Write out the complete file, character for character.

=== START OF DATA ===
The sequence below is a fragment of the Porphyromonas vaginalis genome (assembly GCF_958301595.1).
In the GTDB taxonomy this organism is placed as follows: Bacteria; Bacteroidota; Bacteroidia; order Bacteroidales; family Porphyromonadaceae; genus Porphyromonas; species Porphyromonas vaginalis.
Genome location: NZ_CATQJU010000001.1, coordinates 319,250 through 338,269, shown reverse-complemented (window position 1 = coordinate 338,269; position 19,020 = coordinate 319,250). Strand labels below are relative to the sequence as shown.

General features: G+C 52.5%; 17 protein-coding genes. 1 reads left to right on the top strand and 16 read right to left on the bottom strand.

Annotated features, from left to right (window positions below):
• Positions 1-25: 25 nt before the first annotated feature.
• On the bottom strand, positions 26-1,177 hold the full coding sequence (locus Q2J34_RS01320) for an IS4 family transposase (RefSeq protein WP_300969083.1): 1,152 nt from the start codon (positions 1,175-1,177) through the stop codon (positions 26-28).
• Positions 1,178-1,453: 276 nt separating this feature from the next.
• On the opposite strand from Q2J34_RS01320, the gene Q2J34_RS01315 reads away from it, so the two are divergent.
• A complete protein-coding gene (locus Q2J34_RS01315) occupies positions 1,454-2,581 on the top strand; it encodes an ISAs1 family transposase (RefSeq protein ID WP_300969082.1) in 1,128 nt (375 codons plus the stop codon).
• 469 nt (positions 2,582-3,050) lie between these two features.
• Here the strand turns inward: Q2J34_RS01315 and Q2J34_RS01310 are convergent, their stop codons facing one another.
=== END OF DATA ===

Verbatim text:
The sequence below is a fragment of the Porphyromonas vaginalis genome (assembly GCF_958301595.1).
In the GTDB taxonomy this organism is placed as follows: Bacteria; Bacteroidota; Bacteroidia; order Bacteroidales; family Porphyromonadaceae; genus Porphyromonas; species Porphyromonas vaginalis.
Genome location: NZ_CATQJU010000001.1, coordinates 319,250 through 338,269, shown reverse-complemented (window position 1 = coordinate 338,269; position 19,020 = coordinate 319,250). Strand labels below are relative to the sequence as shown.

General features: G+C 52.5%; 17 protein-coding genes. 1 reads left to right on the top strand and 16 read right to left on the bottom strand.

Annotated features, from left to right (window positions below):
• Positions 1-25: 25 nt before the first annotated feature.
• On the bottom strand, positions 26-1,177 hold the full coding sequence (locus Q2J34_RS01320) for an IS4 family transposase (RefSeq protein WP_300969083.1): 1,152 nt from the start codon (positions 1,175-1,177) through the stop codon (positions 26-28).
• Positions 1,178-1,453: 276 nt separating this feature from the next.
• On the opposite strand from Q2J34_RS01320, the gene Q2J34_RS01315 reads away from it, so the two are divergent.
• A complete protein-coding gene (locus Q2J34_RS01315) occupies positions 1,454-2,581 on the top strand; it encodes an ISAs1 family transposase (RefSeq protein ID WP_300969082.1) in 1,128 nt (375 codons plus the stop codon).
• 469 nt (positions 2,582-3,050) lie between these two features.
• Here the strand turns inward: Q2J34_RS01315 and Q2J34_RS01310 are convergent, their stop codons facing one another.